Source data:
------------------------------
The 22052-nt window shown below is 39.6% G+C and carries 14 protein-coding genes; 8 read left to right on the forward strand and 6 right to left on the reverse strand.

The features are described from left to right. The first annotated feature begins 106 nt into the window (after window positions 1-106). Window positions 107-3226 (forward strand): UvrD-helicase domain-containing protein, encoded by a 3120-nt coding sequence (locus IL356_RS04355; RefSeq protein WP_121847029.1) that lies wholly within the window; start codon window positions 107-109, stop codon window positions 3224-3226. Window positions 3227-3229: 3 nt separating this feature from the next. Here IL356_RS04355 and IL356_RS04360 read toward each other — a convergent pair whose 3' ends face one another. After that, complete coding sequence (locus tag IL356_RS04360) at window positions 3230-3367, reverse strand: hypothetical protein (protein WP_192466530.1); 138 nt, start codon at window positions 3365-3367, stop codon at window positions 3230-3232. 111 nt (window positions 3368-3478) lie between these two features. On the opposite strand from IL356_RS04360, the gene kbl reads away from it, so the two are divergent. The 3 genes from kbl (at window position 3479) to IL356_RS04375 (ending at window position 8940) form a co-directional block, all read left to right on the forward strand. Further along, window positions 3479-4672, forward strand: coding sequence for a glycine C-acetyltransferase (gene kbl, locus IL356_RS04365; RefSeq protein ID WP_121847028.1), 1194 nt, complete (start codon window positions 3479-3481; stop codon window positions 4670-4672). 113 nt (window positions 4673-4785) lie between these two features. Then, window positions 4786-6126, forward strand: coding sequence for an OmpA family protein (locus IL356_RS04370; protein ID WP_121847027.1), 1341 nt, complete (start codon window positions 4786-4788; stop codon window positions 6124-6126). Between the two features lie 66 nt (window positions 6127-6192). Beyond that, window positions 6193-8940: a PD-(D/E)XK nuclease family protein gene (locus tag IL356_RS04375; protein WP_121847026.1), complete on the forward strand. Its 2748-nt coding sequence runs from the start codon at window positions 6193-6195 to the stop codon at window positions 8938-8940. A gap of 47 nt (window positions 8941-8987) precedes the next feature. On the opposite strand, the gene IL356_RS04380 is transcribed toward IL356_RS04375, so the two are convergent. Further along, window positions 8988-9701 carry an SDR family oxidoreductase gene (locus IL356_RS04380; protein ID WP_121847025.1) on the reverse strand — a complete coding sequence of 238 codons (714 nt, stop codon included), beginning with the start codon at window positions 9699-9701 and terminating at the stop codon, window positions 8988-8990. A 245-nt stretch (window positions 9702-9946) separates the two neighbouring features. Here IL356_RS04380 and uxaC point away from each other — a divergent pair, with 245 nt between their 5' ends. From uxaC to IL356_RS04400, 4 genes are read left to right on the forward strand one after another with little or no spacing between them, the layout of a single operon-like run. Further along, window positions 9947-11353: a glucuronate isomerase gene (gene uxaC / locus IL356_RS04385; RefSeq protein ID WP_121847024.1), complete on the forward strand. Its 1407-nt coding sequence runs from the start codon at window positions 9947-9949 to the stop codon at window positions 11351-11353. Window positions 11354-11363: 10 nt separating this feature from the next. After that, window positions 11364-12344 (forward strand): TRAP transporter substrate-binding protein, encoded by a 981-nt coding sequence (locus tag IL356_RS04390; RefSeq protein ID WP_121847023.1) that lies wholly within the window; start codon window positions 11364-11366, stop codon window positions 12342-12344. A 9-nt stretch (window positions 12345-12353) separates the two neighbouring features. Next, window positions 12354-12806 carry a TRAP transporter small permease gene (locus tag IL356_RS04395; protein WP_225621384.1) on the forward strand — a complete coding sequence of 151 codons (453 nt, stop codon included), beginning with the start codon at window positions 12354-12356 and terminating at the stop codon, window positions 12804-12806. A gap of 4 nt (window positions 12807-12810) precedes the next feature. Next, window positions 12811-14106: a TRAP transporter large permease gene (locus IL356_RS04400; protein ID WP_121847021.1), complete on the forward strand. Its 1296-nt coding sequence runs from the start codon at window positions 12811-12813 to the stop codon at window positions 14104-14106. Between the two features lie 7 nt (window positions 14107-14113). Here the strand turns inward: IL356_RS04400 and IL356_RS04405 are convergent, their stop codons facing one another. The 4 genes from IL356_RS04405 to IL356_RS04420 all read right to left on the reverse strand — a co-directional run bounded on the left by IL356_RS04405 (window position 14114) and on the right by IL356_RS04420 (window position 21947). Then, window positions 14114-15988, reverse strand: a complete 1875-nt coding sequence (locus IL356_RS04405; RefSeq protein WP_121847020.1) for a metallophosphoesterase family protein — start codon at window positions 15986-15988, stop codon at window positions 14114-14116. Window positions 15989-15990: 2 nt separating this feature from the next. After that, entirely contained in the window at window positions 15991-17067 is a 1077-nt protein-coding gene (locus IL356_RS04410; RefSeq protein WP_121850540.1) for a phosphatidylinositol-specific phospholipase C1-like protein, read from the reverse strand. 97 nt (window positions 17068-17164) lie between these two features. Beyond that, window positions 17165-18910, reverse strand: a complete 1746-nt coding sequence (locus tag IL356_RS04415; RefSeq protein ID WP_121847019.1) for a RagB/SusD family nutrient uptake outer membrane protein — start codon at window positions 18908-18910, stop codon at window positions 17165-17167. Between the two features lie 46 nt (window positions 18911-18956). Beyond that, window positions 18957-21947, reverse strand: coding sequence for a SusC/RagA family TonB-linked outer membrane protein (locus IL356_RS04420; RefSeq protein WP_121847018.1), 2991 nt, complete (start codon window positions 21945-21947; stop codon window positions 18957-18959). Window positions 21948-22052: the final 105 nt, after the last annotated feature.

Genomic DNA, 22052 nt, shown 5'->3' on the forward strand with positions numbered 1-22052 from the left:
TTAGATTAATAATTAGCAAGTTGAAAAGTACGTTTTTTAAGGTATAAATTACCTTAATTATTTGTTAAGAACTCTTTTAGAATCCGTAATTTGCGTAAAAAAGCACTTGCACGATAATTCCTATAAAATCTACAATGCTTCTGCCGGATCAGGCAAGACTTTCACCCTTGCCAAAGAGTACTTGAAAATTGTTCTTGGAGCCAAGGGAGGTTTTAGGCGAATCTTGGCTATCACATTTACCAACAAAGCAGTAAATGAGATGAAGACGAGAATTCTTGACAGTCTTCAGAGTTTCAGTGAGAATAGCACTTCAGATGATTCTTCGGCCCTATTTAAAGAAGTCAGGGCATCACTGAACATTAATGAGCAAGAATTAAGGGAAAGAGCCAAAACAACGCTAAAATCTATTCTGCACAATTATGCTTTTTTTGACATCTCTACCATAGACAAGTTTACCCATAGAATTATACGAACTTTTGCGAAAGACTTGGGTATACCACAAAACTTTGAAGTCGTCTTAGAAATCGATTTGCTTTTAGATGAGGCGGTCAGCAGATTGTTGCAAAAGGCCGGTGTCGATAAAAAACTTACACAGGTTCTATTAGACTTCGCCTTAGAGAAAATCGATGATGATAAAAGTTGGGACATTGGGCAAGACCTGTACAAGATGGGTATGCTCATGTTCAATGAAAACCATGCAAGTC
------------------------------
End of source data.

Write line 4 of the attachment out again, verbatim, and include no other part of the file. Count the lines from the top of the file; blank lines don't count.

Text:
TTAGATTAATAATTAGCAAGTTGAAAAGTACGTTTTTTAAGGTATAAATTACCTTAATTATTTGTTAAGAACTCTTTTAGAATCCGTAATTTGCGTAAAAAAGCACTTGCACGATAATTCCTATAAAATCTACAATGCTTCTGCCGGATCAGGCAAGACTTTCACCCTTGCCAAAGAGTACTTGAAAATTGTTCTTGGAGCCAAGGGAGGTTTTAGGCGAATCTTGGCTATCACATTTACCAACAAAGCAGTAAATGAGATGAAGACGAGAATTCTTGACAGTCTTCAGAGTTTCAGTGAGAATAGCACTTCAGATGATTCTTCGGCCCTATTTAAAGAAGTCAGGGCATCACTGAACATTAATGAGCAAGAATTAAGGGAAAGAGCCAAAACAACGCTAAAATCTATTCTGCACAATTATGCTTTTTTTGACATCTCTACCATAGACAAGTTTACCCATAGAATTATACGAACTTTTGCGAAAGACTTGGGTATACCACAAAACTTTGAAGTCGTCTTAGAAATCGATTTGCTTTTAGATGAGGCGGTCAGCAGATTGTTGCAAAAGGCCGGTGTCGATAAAAAACTTACACAGGTTCTATTAGACTTCGCCTTAGAGAAAATCGATGATGATAAAAGTTGGGACATTGGGCAAGACCTGTACAAGATGGGTATGCTCATGTTCAATGAAAACCATGCAAGTC